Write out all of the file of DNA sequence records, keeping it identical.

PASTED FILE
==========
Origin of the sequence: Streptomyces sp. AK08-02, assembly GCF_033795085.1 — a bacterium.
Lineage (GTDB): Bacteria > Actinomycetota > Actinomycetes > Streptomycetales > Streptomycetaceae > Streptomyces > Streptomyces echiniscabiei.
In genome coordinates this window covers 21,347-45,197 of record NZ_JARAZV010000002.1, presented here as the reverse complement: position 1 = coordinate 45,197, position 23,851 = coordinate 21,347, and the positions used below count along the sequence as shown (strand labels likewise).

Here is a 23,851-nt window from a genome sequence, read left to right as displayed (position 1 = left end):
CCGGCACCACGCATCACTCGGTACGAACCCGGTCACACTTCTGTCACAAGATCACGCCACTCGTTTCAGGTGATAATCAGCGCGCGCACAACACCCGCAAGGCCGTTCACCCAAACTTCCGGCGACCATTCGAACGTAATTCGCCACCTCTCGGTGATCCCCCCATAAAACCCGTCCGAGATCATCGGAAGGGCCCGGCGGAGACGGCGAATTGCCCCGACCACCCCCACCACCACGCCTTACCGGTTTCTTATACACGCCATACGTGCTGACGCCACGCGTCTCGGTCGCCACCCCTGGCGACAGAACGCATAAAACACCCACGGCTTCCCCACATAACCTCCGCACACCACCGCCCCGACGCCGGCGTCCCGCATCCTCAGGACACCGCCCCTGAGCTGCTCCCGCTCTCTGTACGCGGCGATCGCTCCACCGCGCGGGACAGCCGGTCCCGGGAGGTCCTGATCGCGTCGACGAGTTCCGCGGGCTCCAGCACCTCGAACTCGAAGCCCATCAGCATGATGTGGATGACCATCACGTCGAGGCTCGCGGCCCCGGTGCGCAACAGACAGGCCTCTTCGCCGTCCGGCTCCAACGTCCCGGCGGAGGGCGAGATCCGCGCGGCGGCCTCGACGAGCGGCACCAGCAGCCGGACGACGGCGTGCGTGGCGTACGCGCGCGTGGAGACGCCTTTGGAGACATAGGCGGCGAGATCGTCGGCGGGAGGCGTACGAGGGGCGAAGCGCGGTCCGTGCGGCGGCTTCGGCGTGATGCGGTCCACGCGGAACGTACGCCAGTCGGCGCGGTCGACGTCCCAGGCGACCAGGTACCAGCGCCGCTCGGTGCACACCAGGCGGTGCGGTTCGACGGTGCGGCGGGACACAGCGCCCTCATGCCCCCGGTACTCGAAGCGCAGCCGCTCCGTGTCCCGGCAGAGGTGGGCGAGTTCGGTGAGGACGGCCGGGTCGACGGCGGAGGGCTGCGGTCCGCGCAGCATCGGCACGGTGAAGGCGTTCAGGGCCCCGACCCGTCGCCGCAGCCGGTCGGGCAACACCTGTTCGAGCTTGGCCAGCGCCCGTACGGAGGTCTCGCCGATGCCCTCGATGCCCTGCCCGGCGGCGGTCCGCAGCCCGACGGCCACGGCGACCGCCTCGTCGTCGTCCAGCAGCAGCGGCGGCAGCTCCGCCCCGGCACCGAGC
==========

Origin of the sequence: Streptomyces sp. AK08-02, assembly GCF_033795085.1 — a bacterium.
Lineage (GTDB): Bacteria > Actinomycetota > Actinomycetes > Streptomycetales > Streptomycetaceae > Streptomyces > Streptomyces echiniscabiei.
In genome coordinates this window covers 21,347-45,197 of record NZ_JARAZV010000002.1, presented here as the reverse complement: position 1 = coordinate 45,197, position 23,851 = coordinate 21,347, and the positions used below count along the sequence as shown (strand labels likewise).

Here is a 23,851-nt window from a genome sequence, read left to right as displayed (position 1 = left end):
CCGGCACCACGCATCACTCGGTACGAACCCGGTCACACTTCTGTCACAAGATCACGCCACTCGTTTCAGGTGATAATCAGCGCGCGCACAACACCCGCAAGGCCGTTCACCCAAACTTCCGGCGACCATTCGAACGTAATTCGCCACCTCTCGGTGATCCCCCCATAAAACCCGTCCGAGATCATCGGAAGGGCCCGGCGGAGACGGCGAATTGCCCCGACCACCCCCACCACCACGCCTTACCGGTTTCTTATACACGCCATACGTGCTGACGCCACGCGTCTCGGTCGCCACCCCTGGCGACAGAACGCATAAAACACCCACGGCTTCCCCACATAACCTCCGCACACCACCGCCCCGACGCCGGCGTCCCGCATCCTCAGGACACCGCCCCTGAGCTGCTCCCGCTCTCTGTACGCGGCGATCGCTCCACCGCGCGGGACAGCCGGTCCCGGGAGGTCCTGATCGCGTCGACGAGTTCCGCGGGCTCCAGCACCTCGAACTCGAAGCCCATCAGCATGATGTGGATGACCATCACGTCGAGGCTCGCGGCCCCGGTGCGCAACAGACAGGCCTCTTCGCCGTCCGGCTCCAACGTCCCGGCGGAGGGCGAGATCCGCGCGGCGGCCTCGACGAGCGGCACCAGCAGCCGGACGACGGCGTGCGTGGCGTACGCGCGCGTGGAGACGCCTTTGGAGACATAGGCGGCGAGATCGTCGGCGGGAGGCGTACGAGGGGCGAAGCGCGGTCCGTGCGGCGGCTTCGGCGTGATGCGGTCCACGCGGAACGTACGCCAGTCGGCGCGGTCGACGTCCCAGGCGACCAGGTACCAGCGCCGCTCGGTGCACACCAGGCGGTGCGGTTCGACGGTGCGGCGGGACACAGCGCCCTCATGCCCCCGGTACTCGAAGCGCAGCCGCTCCGTGTCCCGGCAGAGGTGGGCGAGTTCGGTGAGGACGGCCGGGTCGACGGCGGAGGGCTGCGGTCCGCGCAGCATCGGCACGGTGAAGGCGTTCAGGGCCCCGACCCGTCGCCGCAGCCGGTCGGGCAACACCTGTTCGAGCTTGGCCAGCGCCCGTACGGAGGTCTCGCCGATGCCCTCGATGCCCTGCCCGGCGGCGGTCCGCAGCCCGACGGCCACGGCGACCGCCTCGTCGTCGTCCAGCAGCAGCGGCGGCAGCTCCGCCCCGGCACCGAGC